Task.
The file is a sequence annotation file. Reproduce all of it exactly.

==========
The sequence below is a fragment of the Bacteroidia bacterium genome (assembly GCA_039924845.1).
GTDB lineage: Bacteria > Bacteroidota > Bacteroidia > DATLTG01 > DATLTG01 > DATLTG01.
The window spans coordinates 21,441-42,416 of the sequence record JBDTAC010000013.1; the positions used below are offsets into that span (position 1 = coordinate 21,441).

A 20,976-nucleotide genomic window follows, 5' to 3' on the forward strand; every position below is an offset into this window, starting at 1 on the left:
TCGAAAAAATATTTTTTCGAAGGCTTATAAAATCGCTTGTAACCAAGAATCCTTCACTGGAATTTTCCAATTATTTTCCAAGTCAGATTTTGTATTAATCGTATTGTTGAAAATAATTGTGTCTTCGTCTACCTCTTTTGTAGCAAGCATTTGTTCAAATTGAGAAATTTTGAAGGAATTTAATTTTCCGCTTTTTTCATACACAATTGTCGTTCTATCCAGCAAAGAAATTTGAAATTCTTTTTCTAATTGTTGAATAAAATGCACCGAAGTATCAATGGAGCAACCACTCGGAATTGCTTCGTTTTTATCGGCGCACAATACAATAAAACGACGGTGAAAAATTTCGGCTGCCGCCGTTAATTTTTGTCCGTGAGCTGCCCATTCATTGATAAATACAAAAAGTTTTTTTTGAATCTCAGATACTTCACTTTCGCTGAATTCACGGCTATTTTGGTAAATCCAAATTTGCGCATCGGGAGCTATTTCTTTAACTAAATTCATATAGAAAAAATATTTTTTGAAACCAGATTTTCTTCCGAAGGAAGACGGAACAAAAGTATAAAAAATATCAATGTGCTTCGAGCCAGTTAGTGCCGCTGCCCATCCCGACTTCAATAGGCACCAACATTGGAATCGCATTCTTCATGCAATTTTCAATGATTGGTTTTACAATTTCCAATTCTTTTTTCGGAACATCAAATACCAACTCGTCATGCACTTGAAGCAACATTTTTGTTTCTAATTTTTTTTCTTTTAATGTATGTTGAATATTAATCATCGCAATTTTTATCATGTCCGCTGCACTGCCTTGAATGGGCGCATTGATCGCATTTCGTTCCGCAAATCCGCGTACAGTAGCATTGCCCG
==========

The sequence below is a fragment of the Bacteroidia bacterium genome (assembly GCA_039924845.1).
GTDB lineage: Bacteria > Bacteroidota > Bacteroidia > DATLTG01 > DATLTG01 > DATLTG01.
The window spans coordinates 21,441-42,416 of the sequence record JBDTAC010000013.1; the positions used below are offsets into that span (position 1 = coordinate 21,441).

A 20,976-nucleotide genomic window follows, 5' to 3' on the forward strand; every position below is an offset into this window, starting at 1 on the left:
TCGAAAAAATATTTTTTCGAAGGCTTATAAAATCGCTTGTAACCAAGAATCCTTCACTGGAATTTTCCAATTATTTTCCAAGTCAGATTTTGTATTAATCGTATTGTTGAAAATAATTGTGTCTTCGTCTACCTCTTTTGTAGCAAGCATTTGTTCAAATTGAGAAATTTTGAAGGAATTTAATTTTCCGCTTTTTTCATACACAATTGTCGTTCTATCCAGCAAAGAAATTTGAAATTCTTTTTCTAATTGTTGAATAAAATGCACCGAAGTATCAATGGAGCAACCACTCGGAATTGCTTCGTTTTTATCGGCGCACAATACAATAAAACGACGGTGAAAAATTTCGGCTGCCGCCGTTAATTTTTGTCCGTGAGCTGCCCATTCATTGATAAATACAAAAAGTTTTTTTTGAATCTCAGATACTTCACTTTCGCTGAATTCACGGCTATTTTGGTAAATCCAAATTTGCGCATCGGGAGCTATTTCTTTAACTAAATTCATATAGAAAAAATATTTTTTGAAACCAGATTTTCTTCCGAAGGAAGACGGAACAAAAGTATAAAAAATATCAATGTGCTTCGAGCCAGTTAGTGCCGCTGCCCATCCCGACTTCAATAGGCACCAACATTGGAATCGCATTCTTCATGCAATTTTCAATGATTGGTTTTACAATTTCCAATTCTTTTTTCGGAACATCAAATACCAACTCGTCATGCACTTGAAGCAACATTTTTGTTTCTAATTTTTTTTCTTTTAATGTATGTTGAATATTAATCATCGCAATTTTTATCATGTCCGCTGCACTGCCTTGAATGGGCGCATTGATCGCATTTCGTTCCGCAAATCCGCGTACAGTAGCATTGCCCG